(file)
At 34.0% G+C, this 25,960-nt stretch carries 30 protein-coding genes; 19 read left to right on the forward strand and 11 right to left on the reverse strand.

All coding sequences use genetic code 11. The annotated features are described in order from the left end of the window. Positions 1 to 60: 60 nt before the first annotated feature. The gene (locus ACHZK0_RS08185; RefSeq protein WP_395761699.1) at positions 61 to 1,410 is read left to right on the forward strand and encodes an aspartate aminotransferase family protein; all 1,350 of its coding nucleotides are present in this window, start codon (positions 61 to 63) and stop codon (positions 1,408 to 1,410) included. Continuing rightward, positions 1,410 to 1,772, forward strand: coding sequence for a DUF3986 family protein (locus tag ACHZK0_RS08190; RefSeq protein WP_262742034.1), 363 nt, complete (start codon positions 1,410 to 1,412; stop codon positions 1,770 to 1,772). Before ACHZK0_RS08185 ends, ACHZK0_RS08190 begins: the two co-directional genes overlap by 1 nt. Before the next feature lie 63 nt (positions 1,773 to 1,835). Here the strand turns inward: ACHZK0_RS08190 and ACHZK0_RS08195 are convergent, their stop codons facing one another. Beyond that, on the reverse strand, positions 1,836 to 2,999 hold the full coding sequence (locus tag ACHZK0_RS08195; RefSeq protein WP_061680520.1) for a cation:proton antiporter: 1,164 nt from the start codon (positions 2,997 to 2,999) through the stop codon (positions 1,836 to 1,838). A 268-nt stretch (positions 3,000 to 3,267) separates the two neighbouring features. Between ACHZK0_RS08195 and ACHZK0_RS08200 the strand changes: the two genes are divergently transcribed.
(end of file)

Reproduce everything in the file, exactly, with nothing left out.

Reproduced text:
At 34.0% G+C, this 25,960-nt stretch carries 30 protein-coding genes; 19 read left to right on the forward strand and 11 right to left on the reverse strand.

All coding sequences use genetic code 11. The annotated features are described in order from the left end of the window. Positions 1 to 60: 60 nt before the first annotated feature. The gene (locus ACHZK0_RS08185; RefSeq protein WP_395761699.1) at positions 61 to 1,410 is read left to right on the forward strand and encodes an aspartate aminotransferase family protein; all 1,350 of its coding nucleotides are present in this window, start codon (positions 61 to 63) and stop codon (positions 1,408 to 1,410) included. Continuing rightward, positions 1,410 to 1,772, forward strand: coding sequence for a DUF3986 family protein (locus tag ACHZK0_RS08190; RefSeq protein WP_262742034.1), 363 nt, complete (start codon positions 1,410 to 1,412; stop codon positions 1,770 to 1,772). Before ACHZK0_RS08185 ends, ACHZK0_RS08190 begins: the two co-directional genes overlap by 1 nt. Before the next feature lie 63 nt (positions 1,773 to 1,835). Here the strand turns inward: ACHZK0_RS08190 and ACHZK0_RS08195 are convergent, their stop codons facing one another. Beyond that, on the reverse strand, positions 1,836 to 2,999 hold the full coding sequence (locus tag ACHZK0_RS08195; RefSeq protein WP_061680520.1) for a cation:proton antiporter: 1,164 nt from the start codon (positions 2,997 to 2,999) through the stop codon (positions 1,836 to 1,838). A 268-nt stretch (positions 3,000 to 3,267) separates the two neighbouring features. Between ACHZK0_RS08195 and ACHZK0_RS08200 the strand changes: the two genes are divergently transcribed.